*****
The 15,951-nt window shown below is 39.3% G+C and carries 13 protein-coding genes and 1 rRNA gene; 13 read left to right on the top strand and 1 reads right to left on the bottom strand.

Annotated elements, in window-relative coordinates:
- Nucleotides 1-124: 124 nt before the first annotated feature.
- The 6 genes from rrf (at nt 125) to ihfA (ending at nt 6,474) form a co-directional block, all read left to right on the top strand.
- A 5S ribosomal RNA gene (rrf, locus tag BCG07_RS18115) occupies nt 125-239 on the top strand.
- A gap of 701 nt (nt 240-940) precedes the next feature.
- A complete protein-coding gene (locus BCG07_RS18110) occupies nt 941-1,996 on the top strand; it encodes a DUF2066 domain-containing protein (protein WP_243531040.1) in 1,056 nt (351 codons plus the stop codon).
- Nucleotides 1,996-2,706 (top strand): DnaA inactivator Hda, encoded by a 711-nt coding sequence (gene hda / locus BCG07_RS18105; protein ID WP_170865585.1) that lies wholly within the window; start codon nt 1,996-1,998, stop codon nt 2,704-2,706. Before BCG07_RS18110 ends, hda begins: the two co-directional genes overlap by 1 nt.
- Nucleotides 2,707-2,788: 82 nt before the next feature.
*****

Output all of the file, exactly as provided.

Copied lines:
The 15,951-nt window shown below is 39.3% G+C and carries 13 protein-coding genes and 1 rRNA gene; 13 read left to right on the top strand and 1 reads right to left on the bottom strand.

Annotated elements, in window-relative coordinates:
- Nucleotides 1-124: 124 nt before the first annotated feature.
- The 6 genes from rrf (at nt 125) to ihfA (ending at nt 6,474) form a co-directional block, all read left to right on the top strand.
- A 5S ribosomal RNA gene (rrf, locus tag BCG07_RS18115) occupies nt 125-239 on the top strand.
- A gap of 701 nt (nt 240-940) precedes the next feature.
- A complete protein-coding gene (locus BCG07_RS18110) occupies nt 941-1,996 on the top strand; it encodes a DUF2066 domain-containing protein (protein WP_243531040.1) in 1,056 nt (351 codons plus the stop codon).
- Nucleotides 1,996-2,706 (top strand): DnaA inactivator Hda, encoded by a 711-nt coding sequence (gene hda / locus BCG07_RS18105; protein ID WP_170865585.1) that lies wholly within the window; start codon nt 1,996-1,998, stop codon nt 2,704-2,706. Before BCG07_RS18110 ends, hda begins: the two co-directional genes overlap by 1 nt.
- Nucleotides 2,707-2,788: 82 nt before the next feature.